The removable panel above the water tank is supported by the back end of the drawers on one side and some small L-brackets screwed into the tray on the other side. A hole was cut to provide access to the water tank filler cap.
With all the panels removed, the drawers look like this:
The fridge power cable runs from the battery at the right side of the drawers, across the bottom, up the left side of the drawers, through a small cutout in the left wing panel and out to the fridge. For a guide on your 12V design, click here.
With the wings installed, the completed drawer system looks like this.
In terms of weight, I estimate the entire system comes in at around 65kg. Not super light, but I saved about 50kg on an equivalent steel systems with 2 x full length slide out shelves. The aluminium drawer internals themselves were pretty light, but adding all the other panels and fittings accumulates the total weight. The 1219mm full extension heavy duty runners are really heavy so having two slide out shelves contributes a lot of extra weight. I did not cover the ply panels with carpet. The fridge shelf doesn’t need it because the fridge will be over it. The slide out shelf is a food preparation bench so carpet is no good. For the other panels I thought I’d save myself the trouble and the extra weight and keep it raw. I oiled the ply with outdoor decking oil to give it some extra protection. The work bench I oiled with a special food grade wood oil, made from citrus trees. Without carpet it makes it easier to clean and it wont hold dirt. Inside the drawers I put some non-slip rubber matting to provide some cushioning and stop things rattling around.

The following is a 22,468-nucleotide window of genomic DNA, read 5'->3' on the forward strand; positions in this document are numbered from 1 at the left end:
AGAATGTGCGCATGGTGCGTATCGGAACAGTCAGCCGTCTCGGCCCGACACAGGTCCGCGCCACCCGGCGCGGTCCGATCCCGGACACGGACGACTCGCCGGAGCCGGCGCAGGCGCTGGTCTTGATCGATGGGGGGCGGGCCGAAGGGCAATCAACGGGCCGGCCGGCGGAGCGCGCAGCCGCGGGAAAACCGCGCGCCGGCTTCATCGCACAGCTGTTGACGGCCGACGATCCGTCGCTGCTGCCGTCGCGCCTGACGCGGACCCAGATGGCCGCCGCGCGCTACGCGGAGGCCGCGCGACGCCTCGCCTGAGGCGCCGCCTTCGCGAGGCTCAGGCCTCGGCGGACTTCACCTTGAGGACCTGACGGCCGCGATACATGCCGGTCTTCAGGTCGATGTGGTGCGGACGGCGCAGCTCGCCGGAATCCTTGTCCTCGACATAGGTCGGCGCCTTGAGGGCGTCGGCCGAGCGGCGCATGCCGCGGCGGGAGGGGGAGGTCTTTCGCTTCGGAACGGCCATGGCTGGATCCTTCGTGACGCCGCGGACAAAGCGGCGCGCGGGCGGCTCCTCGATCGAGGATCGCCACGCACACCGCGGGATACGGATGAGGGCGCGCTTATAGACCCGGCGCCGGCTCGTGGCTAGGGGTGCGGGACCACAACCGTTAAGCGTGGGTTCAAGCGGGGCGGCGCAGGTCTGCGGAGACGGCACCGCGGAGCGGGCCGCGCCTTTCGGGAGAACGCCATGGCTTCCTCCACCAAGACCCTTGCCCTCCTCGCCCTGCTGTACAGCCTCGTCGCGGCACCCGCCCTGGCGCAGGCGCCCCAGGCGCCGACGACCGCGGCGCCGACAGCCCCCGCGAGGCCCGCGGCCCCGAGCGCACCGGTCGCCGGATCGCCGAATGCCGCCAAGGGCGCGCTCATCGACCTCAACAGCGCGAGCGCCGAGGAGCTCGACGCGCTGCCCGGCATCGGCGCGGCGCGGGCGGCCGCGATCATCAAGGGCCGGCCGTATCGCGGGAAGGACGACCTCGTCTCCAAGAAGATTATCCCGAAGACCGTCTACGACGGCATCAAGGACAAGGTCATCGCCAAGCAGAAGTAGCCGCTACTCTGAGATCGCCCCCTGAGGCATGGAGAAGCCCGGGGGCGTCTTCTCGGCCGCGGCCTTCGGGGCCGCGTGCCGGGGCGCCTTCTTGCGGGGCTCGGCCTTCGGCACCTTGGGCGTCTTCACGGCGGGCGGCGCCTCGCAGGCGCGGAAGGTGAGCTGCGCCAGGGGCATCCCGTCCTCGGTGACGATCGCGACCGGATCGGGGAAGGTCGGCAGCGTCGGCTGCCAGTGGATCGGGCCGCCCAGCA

These drawers and sliders have worked really well on our tour around Australia. The system is strong and practical. The drawers hold a lot of stuff and make it easy to access. The area on top of the drawers also provides a large storage platform for packing more gear. The fridge slide works really well but makes the fridge pretty high. It’s low enough to open and reach into, but if you want to look inside the fridge you need a step. We carry a small folding step for that purpose. The slide out work bench gets used every day and is really good. Whether camped up for a while or just pulling over on the side of the road to make lunch, it provides a quick and sturdy platform of pretty good area.